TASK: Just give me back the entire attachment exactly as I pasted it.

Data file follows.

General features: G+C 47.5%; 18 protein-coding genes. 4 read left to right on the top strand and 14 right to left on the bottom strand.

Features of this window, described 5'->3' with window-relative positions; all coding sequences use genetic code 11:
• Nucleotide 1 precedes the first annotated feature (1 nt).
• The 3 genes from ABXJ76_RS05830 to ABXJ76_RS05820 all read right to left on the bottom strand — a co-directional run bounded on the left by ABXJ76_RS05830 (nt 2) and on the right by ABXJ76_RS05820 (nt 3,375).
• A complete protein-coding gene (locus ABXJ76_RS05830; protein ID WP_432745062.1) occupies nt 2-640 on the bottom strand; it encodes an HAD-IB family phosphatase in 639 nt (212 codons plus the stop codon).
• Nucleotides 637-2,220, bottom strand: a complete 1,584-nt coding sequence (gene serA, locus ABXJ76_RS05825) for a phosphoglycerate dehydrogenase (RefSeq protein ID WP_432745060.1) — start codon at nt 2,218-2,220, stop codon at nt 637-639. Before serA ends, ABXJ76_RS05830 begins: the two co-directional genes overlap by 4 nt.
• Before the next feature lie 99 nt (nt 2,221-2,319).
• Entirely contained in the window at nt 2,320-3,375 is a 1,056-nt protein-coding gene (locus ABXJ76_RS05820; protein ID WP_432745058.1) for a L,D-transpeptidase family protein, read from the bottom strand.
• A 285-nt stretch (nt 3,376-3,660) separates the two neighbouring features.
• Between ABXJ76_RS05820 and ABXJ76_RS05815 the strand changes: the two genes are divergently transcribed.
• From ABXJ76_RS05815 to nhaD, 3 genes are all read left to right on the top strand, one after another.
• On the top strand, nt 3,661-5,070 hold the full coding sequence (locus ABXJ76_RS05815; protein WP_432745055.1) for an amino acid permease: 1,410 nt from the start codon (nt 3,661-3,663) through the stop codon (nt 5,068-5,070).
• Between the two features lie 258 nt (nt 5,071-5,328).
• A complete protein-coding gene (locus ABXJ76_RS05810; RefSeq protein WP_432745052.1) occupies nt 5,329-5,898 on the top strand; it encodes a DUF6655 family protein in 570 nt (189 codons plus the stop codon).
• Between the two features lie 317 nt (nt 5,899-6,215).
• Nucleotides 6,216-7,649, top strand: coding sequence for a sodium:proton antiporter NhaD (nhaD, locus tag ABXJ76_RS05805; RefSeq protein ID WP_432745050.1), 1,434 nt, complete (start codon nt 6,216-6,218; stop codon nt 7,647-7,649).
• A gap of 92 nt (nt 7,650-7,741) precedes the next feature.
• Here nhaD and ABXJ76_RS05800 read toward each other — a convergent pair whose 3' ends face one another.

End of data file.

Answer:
General features: G+C 47.5%; 18 protein-coding genes. 4 read left to right on the top strand and 14 right to left on the bottom strand.

Features of this window, described 5'->3' with window-relative positions; all coding sequences use genetic code 11:
• Nucleotide 1 precedes the first annotated feature (1 nt).
• The 3 genes from ABXJ76_RS05830 to ABXJ76_RS05820 all read right to left on the bottom strand — a co-directional run bounded on the left by ABXJ76_RS05830 (nt 2) and on the right by ABXJ76_RS05820 (nt 3,375).
• A complete protein-coding gene (locus ABXJ76_RS05830; protein ID WP_432745062.1) occupies nt 2-640 on the bottom strand; it encodes an HAD-IB family phosphatase in 639 nt (212 codons plus the stop codon).
• Nucleotides 637-2,220, bottom strand: a complete 1,584-nt coding sequence (gene serA, locus ABXJ76_RS05825) for a phosphoglycerate dehydrogenase (RefSeq protein ID WP_432745060.1) — start codon at nt 2,218-2,220, stop codon at nt 637-639. Before serA ends, ABXJ76_RS05830 begins: the two co-directional genes overlap by 4 nt.
• Before the next feature lie 99 nt (nt 2,221-2,319).
• Entirely contained in the window at nt 2,320-3,375 is a 1,056-nt protein-coding gene (locus ABXJ76_RS05820; protein ID WP_432745058.1) for a L,D-transpeptidase family protein, read from the bottom strand.
• A 285-nt stretch (nt 3,376-3,660) separates the two neighbouring features.
• Between ABXJ76_RS05820 and ABXJ76_RS05815 the strand changes: the two genes are divergently transcribed.
• From ABXJ76_RS05815 to nhaD, 3 genes are all read left to right on the top strand, one after another.
• On the top strand, nt 3,661-5,070 hold the full coding sequence (locus ABXJ76_RS05815; protein WP_432745055.1) for an amino acid permease: 1,410 nt from the start codon (nt 3,661-3,663) through the stop codon (nt 5,068-5,070).
• Between the two features lie 258 nt (nt 5,071-5,328).
• A complete protein-coding gene (locus ABXJ76_RS05810; RefSeq protein WP_432745052.1) occupies nt 5,329-5,898 on the top strand; it encodes a DUF6655 family protein in 570 nt (189 codons plus the stop codon).
• Between the two features lie 317 nt (nt 5,899-6,215).
• Nucleotides 6,216-7,649, top strand: coding sequence for a sodium:proton antiporter NhaD (nhaD, locus tag ABXJ76_RS05805; RefSeq protein ID WP_432745050.1), 1,434 nt, complete (start codon nt 6,216-6,218; stop codon nt 7,647-7,649).
• A gap of 92 nt (nt 7,650-7,741) precedes the next feature.
• Here nhaD and ABXJ76_RS05800 read toward each other — a convergent pair whose 3' ends face one another.